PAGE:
January 04, 2012BARNSTEAD — The Barnstead Planning Board started off the year by working on bringing its code in line with the International Building Code.
In February, the Barnstead Budget Committee approved a bottom line budget of $3,421,748.
The town deliberative session was held in February, where nearly 50 articles were reviewed by the taxpayers.
During the March election, incumbents on the Barnstead Board of Selectmen Andy Houle and Jim Barnard were turned down in favor of newcomers Priscilla Tiede and Francis Vardaro.
Kathy Preston and Clarke Goodrich were elected to the planning board, Chris Carazzo was re-elected as the town road agent, Elaine Swinford was elected as the overseer of public welfare and Karen Montgomery was elected to serve as the trustee of the trust fund and Rick Simoneau was elected to serve as a library trustee.
The taxpayers also approved three warrant questions brought forward by the planning board; bringing the current town building code in line with the international building code, removing the Board of Fire Wards with the Barnstead Fire Chief in the large building protection code and adopting certain minimum housing standards for rented or leased premises.
During the town meeting in March, the voters of Barnstead elected to remove the town administrator position from the town budget.
Among the nearly 50 warrant articles some items included: building a new salt shed, creating a new three-year lease agreement for a six-wheel dump truck, repairing the town loader, establishing a three-year lease for an ambulance and adding to many different already established capital reserve funds.
A special warrant article that would have granted an easement to the Center Barnstead Christian Church failed during the town meeting.
Tiede and Vardaro were introduced as new members of the Barnstead Board of Selectmen in late March.
Dave Murley was re-nominated as the chair of the planning board and Michael Kowalski was selected as the vice-chair in April.
In April, the board of selectmen selected individuals to serve on the Police Regionalization Committee.
The committee spent many months investigating the cost savings for regionalizing the police department and held two public hearings on the in September, with members of the Belknap County Sheriff's Department in attendance.
After the investigative study, the committee found that there would actually be no cost savings by regionalizing the police department and these results were presented to the board of selectmen in December.
In May, the planning board reviewed a biodiesel business proposal, but the parties involved eventually decided against opening up the business in Barnstead.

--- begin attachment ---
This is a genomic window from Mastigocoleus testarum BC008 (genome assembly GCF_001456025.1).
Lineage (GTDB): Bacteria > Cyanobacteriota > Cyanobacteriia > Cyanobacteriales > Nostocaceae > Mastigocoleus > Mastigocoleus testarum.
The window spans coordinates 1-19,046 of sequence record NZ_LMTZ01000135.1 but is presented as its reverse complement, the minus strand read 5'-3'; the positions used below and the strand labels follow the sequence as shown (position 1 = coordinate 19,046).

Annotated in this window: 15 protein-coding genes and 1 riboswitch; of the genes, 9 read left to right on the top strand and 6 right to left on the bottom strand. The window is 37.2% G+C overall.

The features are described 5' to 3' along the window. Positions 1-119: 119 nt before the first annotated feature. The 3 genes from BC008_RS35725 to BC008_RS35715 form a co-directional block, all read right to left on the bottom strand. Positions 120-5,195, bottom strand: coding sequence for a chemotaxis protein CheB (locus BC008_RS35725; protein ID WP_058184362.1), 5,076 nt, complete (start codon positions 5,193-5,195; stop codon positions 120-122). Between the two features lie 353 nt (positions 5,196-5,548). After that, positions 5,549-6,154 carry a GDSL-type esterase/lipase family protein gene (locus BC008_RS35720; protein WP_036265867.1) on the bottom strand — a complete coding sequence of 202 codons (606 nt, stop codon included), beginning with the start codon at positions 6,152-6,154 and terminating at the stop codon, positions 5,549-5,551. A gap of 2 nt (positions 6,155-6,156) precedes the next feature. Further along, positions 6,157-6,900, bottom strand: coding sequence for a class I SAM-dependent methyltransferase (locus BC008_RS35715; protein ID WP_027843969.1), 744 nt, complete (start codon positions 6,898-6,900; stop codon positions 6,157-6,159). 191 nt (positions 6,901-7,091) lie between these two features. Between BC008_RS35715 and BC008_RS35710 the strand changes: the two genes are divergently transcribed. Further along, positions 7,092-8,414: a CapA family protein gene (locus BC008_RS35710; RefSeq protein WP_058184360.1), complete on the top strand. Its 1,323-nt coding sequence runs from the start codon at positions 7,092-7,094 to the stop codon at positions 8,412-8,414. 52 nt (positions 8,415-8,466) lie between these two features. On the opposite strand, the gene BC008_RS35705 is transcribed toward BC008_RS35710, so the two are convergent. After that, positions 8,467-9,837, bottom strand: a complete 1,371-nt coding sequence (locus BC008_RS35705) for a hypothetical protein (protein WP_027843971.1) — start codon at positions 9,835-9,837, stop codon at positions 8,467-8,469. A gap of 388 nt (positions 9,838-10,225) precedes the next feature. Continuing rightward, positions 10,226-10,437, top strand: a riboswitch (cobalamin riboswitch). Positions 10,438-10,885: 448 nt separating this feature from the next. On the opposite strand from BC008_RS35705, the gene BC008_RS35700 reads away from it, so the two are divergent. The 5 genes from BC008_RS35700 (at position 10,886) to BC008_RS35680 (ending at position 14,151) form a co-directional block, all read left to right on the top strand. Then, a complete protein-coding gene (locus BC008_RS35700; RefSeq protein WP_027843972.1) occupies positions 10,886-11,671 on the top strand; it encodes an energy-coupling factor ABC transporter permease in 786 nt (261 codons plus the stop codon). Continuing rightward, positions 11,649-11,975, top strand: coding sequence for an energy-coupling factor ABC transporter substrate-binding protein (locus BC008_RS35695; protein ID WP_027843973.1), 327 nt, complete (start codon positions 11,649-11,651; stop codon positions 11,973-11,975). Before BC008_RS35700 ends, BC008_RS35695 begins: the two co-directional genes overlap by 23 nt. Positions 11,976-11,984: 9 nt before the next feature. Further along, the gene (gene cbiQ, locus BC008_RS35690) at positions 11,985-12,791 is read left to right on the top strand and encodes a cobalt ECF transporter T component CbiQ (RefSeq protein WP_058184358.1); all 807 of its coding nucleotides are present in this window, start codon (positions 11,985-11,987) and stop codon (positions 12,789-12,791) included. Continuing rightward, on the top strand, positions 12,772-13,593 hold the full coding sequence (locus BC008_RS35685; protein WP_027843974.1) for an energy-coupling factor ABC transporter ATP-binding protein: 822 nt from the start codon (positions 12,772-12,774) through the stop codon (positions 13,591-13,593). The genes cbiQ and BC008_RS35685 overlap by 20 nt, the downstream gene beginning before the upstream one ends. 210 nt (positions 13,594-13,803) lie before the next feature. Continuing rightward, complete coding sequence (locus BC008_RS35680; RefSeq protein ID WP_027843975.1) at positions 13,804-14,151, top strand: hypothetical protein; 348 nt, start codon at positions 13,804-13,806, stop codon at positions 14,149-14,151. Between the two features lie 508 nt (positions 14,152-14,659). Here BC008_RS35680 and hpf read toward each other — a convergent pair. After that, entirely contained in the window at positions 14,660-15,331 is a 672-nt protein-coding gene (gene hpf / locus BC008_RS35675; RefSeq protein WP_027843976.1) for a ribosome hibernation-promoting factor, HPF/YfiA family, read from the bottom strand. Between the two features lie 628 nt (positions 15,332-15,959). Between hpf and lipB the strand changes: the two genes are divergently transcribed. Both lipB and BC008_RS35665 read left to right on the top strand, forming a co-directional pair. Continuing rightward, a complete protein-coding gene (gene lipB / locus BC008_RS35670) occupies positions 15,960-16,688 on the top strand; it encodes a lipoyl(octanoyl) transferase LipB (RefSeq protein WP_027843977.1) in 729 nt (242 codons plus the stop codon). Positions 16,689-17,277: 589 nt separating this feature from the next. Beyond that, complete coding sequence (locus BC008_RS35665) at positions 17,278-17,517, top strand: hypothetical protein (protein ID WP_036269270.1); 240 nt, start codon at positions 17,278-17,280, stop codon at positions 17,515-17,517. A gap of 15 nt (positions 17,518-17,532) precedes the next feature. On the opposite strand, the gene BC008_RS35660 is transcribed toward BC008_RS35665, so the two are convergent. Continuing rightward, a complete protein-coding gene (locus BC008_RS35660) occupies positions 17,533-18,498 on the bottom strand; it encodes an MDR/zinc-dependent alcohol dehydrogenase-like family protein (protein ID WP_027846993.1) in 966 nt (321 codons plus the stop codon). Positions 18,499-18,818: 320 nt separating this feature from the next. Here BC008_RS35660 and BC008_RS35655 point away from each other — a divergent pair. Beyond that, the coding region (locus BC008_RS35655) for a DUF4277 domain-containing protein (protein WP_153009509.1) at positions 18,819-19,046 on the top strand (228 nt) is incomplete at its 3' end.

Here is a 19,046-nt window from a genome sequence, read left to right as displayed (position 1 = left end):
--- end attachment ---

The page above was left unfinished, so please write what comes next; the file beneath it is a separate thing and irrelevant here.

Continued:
A meeting was held about closing the Parade Road Post Office in the spring, but the United States Postal Service decided in December to keep this office up and running.
In June, Ethel L. Pinkham was presented with the Boston Post Cane by David Kerr, the Chair of the Barnstead Board of Selectmen.
Pinkham was 94 years old when she was presented with the Boston Post Cane.
A public hearing was held in June to discuss a new 10-year contract that was signed for a franchise agreement with Metrocast for cable services.
In July, the board of selectmen met with the Belknap County Commissioners, several department heads, County Administrator Debra Shackett and Sheriff Craig Wiggin to discuss the relationships with the county and its towns.
They talked about the county needed a new jail and briefly about the regionalization of the police department during the meeting.
Barnstead Parks and Recreation sponsored many concerts during the summer months, including every weekend in July and August.
Old Home Day returned to Barnstead in late August, and it was a great success. Vendors filled the fields and many events including a horseshoe tournament, a magic show, a 5k road race, a cake walk and a classic car show were held throughout the day.
Roland "Bunk" Bunker was honored as the Citizen of the Year during the old home day festivities.
Throughout the summer and fall months, the planning board spent many hours working on updating the Capital Improvement Plan and Master Plan.
In December, Murley presented the board of selectmen with a proposal to update both plans annually, chipping away a little bit at a time.
Murley reported that the planning board would be working with the Lakes Region Planning Commission and the University of New Hampshire on both projects.
In September, an event was held at OSG Paintball, with the proceeds going to the battle against breast cancer.
Thaddeus McCotter, a congressman from Michigan who was running for President at the time, visited J.J. Goodwins in September. The night was hosted by the Barnstead Area Republican Committee.
In October, BARC was visited by New Hampshire Secretary of State Bill Gardner, who presented an update on the date of the New Hampshire Primary.
At the time, the date was up in the air because several states moved their primaries, and it looked like New Hampshire would be forced to move their first in the nation primary to December.
New Hampshire was able to set the date of Jan. 10 after several states agreed to move their primary dates.
In late October, the planning board and zoning board held a joint meeting to address changes to zoning ordinance that combined the wording "Use" and "Area" when addressing variances.
These were several other changes were finalized in December and a public meeting is set up for January on these changes.
In November, the town held a ceremony to bless a new town ambulance.
On Dec. 10, the town lost Amanda Michaud and her son, Avery, who were killed in a car accident in Chichester.
The community rallied around the family and the Barnstead PTA organized a spaghetti dinner to raise money for a trust fund in Avery's name.
Tim Croes can be reached at email@example.com or 569-3126
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